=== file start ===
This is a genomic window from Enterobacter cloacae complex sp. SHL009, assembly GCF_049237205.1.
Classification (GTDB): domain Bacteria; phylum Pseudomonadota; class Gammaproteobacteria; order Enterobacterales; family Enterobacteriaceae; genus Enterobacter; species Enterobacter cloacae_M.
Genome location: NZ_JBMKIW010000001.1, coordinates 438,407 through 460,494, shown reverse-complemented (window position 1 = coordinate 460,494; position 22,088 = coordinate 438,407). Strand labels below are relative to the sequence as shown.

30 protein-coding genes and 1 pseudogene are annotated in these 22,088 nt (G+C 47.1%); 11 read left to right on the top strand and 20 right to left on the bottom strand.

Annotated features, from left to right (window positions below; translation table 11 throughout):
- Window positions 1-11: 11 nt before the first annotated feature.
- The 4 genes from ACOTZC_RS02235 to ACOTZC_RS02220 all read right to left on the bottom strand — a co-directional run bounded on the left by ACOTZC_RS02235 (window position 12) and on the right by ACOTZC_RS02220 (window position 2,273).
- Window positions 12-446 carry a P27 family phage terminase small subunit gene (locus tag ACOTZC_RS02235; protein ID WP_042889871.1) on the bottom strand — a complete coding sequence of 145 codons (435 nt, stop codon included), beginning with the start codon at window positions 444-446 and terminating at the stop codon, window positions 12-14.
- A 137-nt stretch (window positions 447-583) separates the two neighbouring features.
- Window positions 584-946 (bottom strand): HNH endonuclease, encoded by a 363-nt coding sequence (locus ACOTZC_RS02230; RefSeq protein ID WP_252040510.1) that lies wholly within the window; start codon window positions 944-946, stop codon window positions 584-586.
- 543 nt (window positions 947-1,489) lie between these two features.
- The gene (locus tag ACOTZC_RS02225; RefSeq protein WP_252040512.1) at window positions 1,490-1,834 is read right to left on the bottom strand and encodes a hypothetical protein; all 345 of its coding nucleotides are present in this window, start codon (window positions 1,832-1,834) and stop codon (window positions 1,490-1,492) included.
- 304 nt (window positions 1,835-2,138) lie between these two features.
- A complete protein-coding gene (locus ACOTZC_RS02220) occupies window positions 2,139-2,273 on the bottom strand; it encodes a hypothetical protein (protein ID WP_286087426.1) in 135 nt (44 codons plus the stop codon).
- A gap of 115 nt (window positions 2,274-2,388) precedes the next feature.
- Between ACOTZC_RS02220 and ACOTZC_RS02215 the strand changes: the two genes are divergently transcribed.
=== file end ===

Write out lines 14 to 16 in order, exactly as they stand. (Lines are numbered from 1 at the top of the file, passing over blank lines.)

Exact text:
- A complete protein-coding gene (locus ACOTZC_RS02220) occupies window positions 2,139-2,273 on the bottom strand; it encodes a hypothetical protein (protein ID WP_286087426.1) in 135 nt (44 codons plus the stop codon).
- A gap of 115 nt (window positions 2,274-2,388) precedes the next feature.
- Between ACOTZC_RS02220 and ACOTZC_RS02215 the strand changes: the two genes are divergently transcribed.